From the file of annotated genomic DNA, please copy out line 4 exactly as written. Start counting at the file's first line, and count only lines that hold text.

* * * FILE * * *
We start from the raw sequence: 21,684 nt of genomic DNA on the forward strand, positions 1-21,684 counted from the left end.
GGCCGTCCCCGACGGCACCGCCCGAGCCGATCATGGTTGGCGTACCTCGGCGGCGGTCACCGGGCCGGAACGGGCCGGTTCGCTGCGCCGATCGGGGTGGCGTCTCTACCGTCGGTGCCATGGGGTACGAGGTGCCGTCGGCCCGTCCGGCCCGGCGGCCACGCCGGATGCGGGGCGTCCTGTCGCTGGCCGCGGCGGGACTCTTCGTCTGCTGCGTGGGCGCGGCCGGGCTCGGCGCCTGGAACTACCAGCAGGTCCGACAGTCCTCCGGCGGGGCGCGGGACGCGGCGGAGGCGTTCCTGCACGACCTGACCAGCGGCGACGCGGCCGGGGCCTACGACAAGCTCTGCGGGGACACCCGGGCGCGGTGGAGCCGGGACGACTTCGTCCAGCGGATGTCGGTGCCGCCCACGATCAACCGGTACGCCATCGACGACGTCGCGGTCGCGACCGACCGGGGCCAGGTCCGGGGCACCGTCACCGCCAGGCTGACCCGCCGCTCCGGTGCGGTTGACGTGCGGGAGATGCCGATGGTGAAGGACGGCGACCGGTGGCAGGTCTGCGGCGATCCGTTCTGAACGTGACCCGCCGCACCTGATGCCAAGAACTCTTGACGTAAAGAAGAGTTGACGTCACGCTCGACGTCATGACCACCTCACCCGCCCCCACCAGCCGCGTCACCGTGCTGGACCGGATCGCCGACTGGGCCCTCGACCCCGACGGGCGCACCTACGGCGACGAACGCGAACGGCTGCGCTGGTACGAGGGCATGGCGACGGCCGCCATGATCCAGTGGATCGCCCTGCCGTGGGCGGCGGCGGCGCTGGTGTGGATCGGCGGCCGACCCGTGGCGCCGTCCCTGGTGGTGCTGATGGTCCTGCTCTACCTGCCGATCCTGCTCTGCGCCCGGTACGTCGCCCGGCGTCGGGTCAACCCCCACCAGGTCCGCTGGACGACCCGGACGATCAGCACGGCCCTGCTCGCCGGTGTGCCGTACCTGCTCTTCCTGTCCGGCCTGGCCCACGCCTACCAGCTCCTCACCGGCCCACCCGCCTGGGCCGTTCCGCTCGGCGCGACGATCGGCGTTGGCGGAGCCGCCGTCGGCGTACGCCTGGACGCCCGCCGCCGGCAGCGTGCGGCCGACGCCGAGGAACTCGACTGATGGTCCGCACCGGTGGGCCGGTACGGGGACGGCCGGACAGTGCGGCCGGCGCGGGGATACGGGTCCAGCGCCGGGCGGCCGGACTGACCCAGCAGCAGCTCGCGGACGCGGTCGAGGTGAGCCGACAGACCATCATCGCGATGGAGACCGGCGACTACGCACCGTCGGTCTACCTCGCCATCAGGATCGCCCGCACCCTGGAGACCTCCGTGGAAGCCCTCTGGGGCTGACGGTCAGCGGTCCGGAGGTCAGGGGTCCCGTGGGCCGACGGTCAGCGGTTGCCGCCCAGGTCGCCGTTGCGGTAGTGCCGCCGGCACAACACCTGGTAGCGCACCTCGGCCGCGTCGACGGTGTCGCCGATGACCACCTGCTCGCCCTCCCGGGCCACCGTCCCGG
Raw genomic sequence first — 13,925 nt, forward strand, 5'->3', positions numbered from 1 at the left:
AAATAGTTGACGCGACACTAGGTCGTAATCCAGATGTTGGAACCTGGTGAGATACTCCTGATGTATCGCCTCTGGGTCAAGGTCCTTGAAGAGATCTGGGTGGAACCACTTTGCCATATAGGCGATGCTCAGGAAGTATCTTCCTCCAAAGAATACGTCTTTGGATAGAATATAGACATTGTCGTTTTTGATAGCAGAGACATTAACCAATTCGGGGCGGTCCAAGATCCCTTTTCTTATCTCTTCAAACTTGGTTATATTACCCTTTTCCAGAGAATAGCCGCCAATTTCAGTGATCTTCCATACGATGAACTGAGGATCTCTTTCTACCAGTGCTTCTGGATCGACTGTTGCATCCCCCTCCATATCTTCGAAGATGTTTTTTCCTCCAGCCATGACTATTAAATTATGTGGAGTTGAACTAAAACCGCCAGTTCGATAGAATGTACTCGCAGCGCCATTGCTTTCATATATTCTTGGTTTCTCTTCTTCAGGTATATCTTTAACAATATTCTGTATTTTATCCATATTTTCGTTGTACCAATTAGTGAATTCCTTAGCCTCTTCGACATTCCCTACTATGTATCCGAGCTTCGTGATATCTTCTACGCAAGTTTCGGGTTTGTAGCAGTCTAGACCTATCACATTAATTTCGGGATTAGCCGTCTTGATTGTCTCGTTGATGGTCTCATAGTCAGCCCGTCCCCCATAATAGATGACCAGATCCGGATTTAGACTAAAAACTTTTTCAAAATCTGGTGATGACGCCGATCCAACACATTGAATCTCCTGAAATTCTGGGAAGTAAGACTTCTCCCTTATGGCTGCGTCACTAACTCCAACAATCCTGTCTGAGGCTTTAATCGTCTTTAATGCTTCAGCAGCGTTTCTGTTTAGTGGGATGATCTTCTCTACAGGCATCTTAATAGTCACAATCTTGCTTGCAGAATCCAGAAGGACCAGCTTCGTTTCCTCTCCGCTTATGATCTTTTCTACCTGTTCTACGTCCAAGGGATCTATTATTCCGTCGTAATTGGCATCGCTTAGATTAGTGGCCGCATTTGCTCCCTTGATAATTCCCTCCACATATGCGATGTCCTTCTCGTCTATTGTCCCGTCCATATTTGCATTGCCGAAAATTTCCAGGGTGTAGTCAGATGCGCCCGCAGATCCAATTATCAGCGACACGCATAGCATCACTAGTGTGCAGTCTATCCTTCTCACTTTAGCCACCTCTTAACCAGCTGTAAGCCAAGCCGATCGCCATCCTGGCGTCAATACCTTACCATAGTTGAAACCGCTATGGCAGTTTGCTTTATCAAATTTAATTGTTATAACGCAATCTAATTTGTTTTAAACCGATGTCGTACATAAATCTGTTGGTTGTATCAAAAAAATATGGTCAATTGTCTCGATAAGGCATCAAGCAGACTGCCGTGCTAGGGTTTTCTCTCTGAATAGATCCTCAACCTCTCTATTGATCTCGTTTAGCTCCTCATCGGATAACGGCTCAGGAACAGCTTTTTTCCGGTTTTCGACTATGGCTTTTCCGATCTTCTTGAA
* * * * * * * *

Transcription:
AAATAGTTGACGCGACACTAGGTCGTAATCCAGATGTTGGAACCTGGTGAGATACTCCTGATGTATCGCCTCTGGGTCAAGGTCCTTGAAGAGATCTGGGTGGAACCACTTTGCCATATAGGCGATGCTCAGGAAGTATCTTCCTCCAAAGAATACGTCTTTGGATAGAATATAGACATTGTCGTTTTTGATAGCAGAGACATTAACCAATTCGGGGCGGTCCAAGATCCCTTTTCTTATCTCTTCAAACTTGGTTATATTACCCTTTTCCAGAGAATAGCCGCCAATTTCAGTGATCTTCCATACGATGAACTGAGGATCTCTTTCTACCAGTGCTTCTGGATCGACTGTTGCATCCCCCTCCATATCTTCGAAGATGTTTTTTCCTCCAGCCATGACTATTAAATTATGTGGAGTTGAACTAAAACCGCCAGTTCGATAGAATGTACTCGCAGCGCCATTGCTTTCATATATTCTTGGTTTCTCTTCTTCAGGTATATCTTTAACAATATTCTGTATTTTATCCATATTTTCGTTGTACCAATTAGTGAATTCCTTAGCCTCTTCGACATTCCCTACTATGTATCCGAGCTTCGTGATATCTTCTACGCAAGTTTCGGGTTTGTAGCAGTCTAGACCTATCACATTAATTTCGGGATTAGCCGTCTTGATTGTCTCGTTGATGGTCTCATAGTCAGCCCGTCCCCCATAATAGATGACCAGATCCGGATTTAGACTAAAAACTTTTTCAAAATCTGGTGATGACGCCGATCCAACACATTGAATCTCCTGAAATTCTGGGAAGTAAGACTTCTCCCTTATGGCTGCGTCACTAACTCCAACAATCCTGTCTGAGGCTTTAATCGTCTTTAATGCTTCAGCAGCGTTTCTGTTTAGTGGGATGATCTTCTCTACAGGCATCTTAATAGTCACAATCTTGCTTGCAGAATCCAGAAGGACCAGCTTCGTTTCCTCTCCGCTTATGATCTTTTCTACCTGTTCTACGTCCAAGGGATCTATTATTCCGTCGTAATTGGCATCGCTTAGATTAGTGGCCGCATTTGCTCCCTTGATAATTCCCTCCACATATGCGATGTCCTTCTCGTCTATTGTCCCGTCCATATTTGCATTGCCGAAAATTTCCAGGGTGTAGTCAGATGCGCCCGCAGATCCAATTATCAGCGACACGCATAGCATCACTAGTGTGCAGTCTATCCTTCTCACTTTAGCCACCTCTTAACCAGCTGTAAGCCAAGCCGATCGCCATCCTGGCGTCAATACCTTACCATAGTTGAAACCGCTATGGCAGTTTGCTTTATCAAATTTAATTGTTATAACGCAATCTAATTTGTTTTAAACCGATGTCGTACATAAATCTGTTGGTTGTATCAAAAAAATATGGTCAATTGTCTCGATAAGGCATCAAGCAGACTGCCGTGCTAGGGTTTTCTCTCTGAATAGATCCTCAACCTCTCTATTGATCTCGTTTAGCTCCTCATCGGATAACGGCTCAGGAACAGCTTTTTTCCGGTTTTCGACTATGGCTTTTCCGATCTTCTTGAA